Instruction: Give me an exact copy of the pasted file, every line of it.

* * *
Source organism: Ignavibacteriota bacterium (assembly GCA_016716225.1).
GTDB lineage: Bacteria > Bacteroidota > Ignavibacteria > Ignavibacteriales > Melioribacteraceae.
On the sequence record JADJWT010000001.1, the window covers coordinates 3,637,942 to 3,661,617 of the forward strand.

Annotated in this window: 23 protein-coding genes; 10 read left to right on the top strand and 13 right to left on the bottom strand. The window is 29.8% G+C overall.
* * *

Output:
Source organism: Ignavibacteriota bacterium (assembly GCA_016716225.1).
GTDB lineage: Bacteria > Bacteroidota > Ignavibacteria > Ignavibacteriales > Melioribacteraceae.
On the sequence record JADJWT010000001.1, the window covers coordinates 3,637,942 to 3,661,617 of the forward strand.

Annotated in this window: 23 protein-coding genes; 10 read left to right on the top strand and 13 right to left on the bottom strand. The window is 29.8% G+C overall.